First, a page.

Having good access to trained interpreters for patients was suggested at the workshop. Using interpreters requires additional time and resource for practices which are already over-stretched. Once again, patients and practices in deprived areas are most affected, as they are more likely to have immigrant and asylum seeker populations. Unfortunately, the provision of interpreters can be limited and underfunded. Improved resources and increased consultation time would help with this issue.

Suggestions for improved awareness of health inequities at a training level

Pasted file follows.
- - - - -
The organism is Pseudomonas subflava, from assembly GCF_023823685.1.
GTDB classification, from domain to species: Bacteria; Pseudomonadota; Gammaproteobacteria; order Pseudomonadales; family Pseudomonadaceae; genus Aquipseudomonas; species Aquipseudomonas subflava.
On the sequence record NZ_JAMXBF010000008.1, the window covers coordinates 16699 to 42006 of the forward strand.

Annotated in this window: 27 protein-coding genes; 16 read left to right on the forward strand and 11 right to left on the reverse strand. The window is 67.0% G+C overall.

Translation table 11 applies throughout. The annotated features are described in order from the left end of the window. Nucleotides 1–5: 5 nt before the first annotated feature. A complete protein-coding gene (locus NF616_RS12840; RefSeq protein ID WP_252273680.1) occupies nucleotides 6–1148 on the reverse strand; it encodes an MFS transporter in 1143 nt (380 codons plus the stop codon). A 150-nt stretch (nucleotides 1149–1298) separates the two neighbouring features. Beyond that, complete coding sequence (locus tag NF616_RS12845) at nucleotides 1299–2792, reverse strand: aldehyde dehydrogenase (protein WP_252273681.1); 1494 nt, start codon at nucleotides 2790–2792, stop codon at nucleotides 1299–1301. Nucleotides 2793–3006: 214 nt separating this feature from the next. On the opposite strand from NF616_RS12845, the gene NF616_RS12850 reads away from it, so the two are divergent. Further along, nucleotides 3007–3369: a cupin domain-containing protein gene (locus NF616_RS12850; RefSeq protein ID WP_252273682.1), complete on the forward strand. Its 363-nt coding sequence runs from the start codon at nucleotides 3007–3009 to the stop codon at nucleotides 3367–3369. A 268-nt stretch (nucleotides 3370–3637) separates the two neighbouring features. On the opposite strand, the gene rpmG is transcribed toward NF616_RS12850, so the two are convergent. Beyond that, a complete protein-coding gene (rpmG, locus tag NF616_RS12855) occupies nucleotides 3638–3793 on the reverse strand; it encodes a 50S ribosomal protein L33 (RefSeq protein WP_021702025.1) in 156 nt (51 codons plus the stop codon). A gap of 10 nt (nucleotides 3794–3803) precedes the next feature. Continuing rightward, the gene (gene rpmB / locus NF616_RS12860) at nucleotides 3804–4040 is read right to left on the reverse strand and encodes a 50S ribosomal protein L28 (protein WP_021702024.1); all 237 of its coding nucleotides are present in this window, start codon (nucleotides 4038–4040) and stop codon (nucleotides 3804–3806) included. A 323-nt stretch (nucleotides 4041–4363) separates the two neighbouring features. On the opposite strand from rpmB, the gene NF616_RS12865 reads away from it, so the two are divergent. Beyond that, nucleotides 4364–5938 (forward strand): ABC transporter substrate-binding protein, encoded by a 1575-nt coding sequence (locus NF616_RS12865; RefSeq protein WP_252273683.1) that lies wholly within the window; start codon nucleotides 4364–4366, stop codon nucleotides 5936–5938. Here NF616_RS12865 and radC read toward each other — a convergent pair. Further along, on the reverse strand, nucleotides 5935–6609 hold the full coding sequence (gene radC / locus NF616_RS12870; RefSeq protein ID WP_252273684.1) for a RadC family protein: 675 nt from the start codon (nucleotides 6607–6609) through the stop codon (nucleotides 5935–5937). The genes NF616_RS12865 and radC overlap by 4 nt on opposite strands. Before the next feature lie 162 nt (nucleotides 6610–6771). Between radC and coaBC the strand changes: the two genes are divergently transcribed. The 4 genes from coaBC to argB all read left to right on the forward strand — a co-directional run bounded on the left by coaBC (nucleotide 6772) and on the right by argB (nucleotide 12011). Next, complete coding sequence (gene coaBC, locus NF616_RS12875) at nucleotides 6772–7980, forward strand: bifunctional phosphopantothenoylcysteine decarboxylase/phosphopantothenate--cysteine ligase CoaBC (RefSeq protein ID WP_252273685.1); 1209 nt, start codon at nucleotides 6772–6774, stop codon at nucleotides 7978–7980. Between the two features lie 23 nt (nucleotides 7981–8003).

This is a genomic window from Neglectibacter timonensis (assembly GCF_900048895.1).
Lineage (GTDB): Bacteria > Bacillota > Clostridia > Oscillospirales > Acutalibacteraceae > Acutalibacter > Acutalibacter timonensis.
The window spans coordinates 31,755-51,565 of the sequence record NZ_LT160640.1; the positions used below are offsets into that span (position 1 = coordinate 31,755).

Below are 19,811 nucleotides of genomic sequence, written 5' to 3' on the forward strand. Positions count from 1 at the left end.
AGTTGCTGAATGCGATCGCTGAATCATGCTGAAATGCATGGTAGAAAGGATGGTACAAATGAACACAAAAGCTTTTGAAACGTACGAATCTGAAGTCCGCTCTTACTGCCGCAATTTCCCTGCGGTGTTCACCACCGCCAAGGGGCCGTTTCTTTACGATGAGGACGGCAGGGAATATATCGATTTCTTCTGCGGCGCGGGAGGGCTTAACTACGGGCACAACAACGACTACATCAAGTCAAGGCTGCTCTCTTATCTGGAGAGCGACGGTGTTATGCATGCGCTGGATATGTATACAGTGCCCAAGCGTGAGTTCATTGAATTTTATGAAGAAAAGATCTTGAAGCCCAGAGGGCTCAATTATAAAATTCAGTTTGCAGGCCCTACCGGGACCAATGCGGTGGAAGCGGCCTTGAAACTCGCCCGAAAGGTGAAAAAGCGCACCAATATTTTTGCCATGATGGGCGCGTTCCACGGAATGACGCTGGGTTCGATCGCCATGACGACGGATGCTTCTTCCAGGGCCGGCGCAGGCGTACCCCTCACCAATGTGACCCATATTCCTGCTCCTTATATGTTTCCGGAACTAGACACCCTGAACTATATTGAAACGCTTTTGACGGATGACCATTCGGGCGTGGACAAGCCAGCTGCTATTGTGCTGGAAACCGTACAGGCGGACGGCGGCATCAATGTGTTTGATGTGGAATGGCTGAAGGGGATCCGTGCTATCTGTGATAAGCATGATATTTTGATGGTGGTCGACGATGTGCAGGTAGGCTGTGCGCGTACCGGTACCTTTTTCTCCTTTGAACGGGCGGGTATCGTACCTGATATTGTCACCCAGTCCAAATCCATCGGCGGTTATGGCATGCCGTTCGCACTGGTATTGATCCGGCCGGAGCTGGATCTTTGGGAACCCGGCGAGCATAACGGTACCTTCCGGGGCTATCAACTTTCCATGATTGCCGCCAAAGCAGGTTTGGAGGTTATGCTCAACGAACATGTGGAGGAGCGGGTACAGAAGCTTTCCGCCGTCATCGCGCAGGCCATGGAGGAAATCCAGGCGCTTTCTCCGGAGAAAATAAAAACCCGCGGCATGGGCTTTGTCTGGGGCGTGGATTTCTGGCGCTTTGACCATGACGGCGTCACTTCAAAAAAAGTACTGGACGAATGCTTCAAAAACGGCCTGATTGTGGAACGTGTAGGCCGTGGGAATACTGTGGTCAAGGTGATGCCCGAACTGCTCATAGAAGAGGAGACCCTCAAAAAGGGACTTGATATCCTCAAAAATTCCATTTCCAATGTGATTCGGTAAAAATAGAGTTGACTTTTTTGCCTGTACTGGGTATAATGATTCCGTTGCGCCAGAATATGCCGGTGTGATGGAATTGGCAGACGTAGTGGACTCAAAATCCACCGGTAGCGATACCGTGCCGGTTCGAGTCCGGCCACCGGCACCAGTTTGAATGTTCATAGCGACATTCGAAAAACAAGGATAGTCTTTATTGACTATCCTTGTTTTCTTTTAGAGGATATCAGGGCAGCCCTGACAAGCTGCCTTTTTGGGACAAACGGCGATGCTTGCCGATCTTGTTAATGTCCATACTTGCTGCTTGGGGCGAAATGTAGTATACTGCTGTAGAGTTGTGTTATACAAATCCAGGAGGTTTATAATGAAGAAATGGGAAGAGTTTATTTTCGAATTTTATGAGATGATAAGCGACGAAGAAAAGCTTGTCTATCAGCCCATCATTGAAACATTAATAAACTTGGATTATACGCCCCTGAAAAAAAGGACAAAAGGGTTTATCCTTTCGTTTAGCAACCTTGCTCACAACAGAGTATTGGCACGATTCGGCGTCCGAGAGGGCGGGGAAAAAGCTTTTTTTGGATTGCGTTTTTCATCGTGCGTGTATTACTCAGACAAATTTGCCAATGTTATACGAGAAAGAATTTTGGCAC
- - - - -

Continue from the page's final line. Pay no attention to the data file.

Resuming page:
The importance of covering health inequities in medical education was raised as a priority by workshop participants, repeating the conclusions of the WONCA 2013 Workshop [5]. Recent research by Williamson et al. highlighted the need for concerted effort to educate students on tackling health inequalities [11]. Suggestions for core learning included knowing the evidence base for health inequality aspects of common chronic conditions, learning specific communication skills and the acknowledgement of prejudices harboured against patients from different backgrounds. Another example is an initiative from Baltimore in the USA that promotes the teaching of social justice and collaboration with non-governmental organisations as part of their curriculum for working with marginalised groups [12].